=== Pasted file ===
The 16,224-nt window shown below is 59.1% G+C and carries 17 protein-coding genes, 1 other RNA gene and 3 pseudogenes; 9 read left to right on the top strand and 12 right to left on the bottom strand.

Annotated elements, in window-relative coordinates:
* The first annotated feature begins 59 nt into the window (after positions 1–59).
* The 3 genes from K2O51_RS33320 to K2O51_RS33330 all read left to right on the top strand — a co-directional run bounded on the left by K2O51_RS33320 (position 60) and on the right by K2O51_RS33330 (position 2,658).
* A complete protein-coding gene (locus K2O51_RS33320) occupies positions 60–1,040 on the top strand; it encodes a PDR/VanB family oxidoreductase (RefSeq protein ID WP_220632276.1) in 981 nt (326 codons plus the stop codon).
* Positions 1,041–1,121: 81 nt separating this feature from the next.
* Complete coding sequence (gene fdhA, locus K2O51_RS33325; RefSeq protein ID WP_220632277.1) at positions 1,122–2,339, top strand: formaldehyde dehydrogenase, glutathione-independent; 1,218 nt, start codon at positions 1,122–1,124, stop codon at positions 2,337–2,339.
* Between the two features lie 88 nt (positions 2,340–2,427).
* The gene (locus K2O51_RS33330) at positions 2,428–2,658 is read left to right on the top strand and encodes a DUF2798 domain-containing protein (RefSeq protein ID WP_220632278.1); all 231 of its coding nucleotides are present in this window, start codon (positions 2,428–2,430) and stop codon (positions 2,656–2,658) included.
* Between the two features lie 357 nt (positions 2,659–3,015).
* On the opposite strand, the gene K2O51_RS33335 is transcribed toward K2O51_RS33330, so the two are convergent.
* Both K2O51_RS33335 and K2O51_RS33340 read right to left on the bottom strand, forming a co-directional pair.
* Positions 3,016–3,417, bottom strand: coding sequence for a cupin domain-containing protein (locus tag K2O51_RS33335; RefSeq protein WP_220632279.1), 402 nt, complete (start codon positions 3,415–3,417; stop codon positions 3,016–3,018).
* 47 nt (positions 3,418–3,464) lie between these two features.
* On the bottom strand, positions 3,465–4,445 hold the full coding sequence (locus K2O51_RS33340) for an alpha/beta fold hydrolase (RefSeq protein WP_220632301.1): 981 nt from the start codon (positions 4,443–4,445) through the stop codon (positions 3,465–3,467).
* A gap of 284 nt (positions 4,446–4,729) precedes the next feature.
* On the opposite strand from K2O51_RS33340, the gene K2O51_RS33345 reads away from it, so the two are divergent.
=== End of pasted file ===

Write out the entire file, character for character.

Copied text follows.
The 16,224-nt window shown below is 59.1% G+C and carries 17 protein-coding genes, 1 other RNA gene and 3 pseudogenes; 9 read left to right on the top strand and 12 right to left on the bottom strand.

Annotated elements, in window-relative coordinates:
* The first annotated feature begins 59 nt into the window (after positions 1–59).
* The 3 genes from K2O51_RS33320 to K2O51_RS33330 all read left to right on the top strand — a co-directional run bounded on the left by K2O51_RS33320 (position 60) and on the right by K2O51_RS33330 (position 2,658).
* A complete protein-coding gene (locus K2O51_RS33320) occupies positions 60–1,040 on the top strand; it encodes a PDR/VanB family oxidoreductase (RefSeq protein ID WP_220632276.1) in 981 nt (326 codons plus the stop codon).
* Positions 1,041–1,121: 81 nt separating this feature from the next.
* Complete coding sequence (gene fdhA, locus K2O51_RS33325; RefSeq protein ID WP_220632277.1) at positions 1,122–2,339, top strand: formaldehyde dehydrogenase, glutathione-independent; 1,218 nt, start codon at positions 1,122–1,124, stop codon at positions 2,337–2,339.
* Between the two features lie 88 nt (positions 2,340–2,427).
* The gene (locus K2O51_RS33330) at positions 2,428–2,658 is read left to right on the top strand and encodes a DUF2798 domain-containing protein (RefSeq protein ID WP_220632278.1); all 231 of its coding nucleotides are present in this window, start codon (positions 2,428–2,430) and stop codon (positions 2,656–2,658) included.
* Between the two features lie 357 nt (positions 2,659–3,015).
* On the opposite strand, the gene K2O51_RS33335 is transcribed toward K2O51_RS33330, so the two are convergent.
* Both K2O51_RS33335 and K2O51_RS33340 read right to left on the bottom strand, forming a co-directional pair.
* Positions 3,016–3,417, bottom strand: coding sequence for a cupin domain-containing protein (locus tag K2O51_RS33335; RefSeq protein WP_220632279.1), 402 nt, complete (start codon positions 3,415–3,417; stop codon positions 3,016–3,018).
* 47 nt (positions 3,418–3,464) lie between these two features.
* On the bottom strand, positions 3,465–4,445 hold the full coding sequence (locus K2O51_RS33340) for an alpha/beta fold hydrolase (RefSeq protein WP_220632301.1): 981 nt from the start codon (positions 4,443–4,445) through the stop codon (positions 3,465–3,467).
* A gap of 284 nt (positions 4,446–4,729) precedes the next feature.
* On the opposite strand from K2O51_RS33340, the gene K2O51_RS33345 reads away from it, so the two are divergent.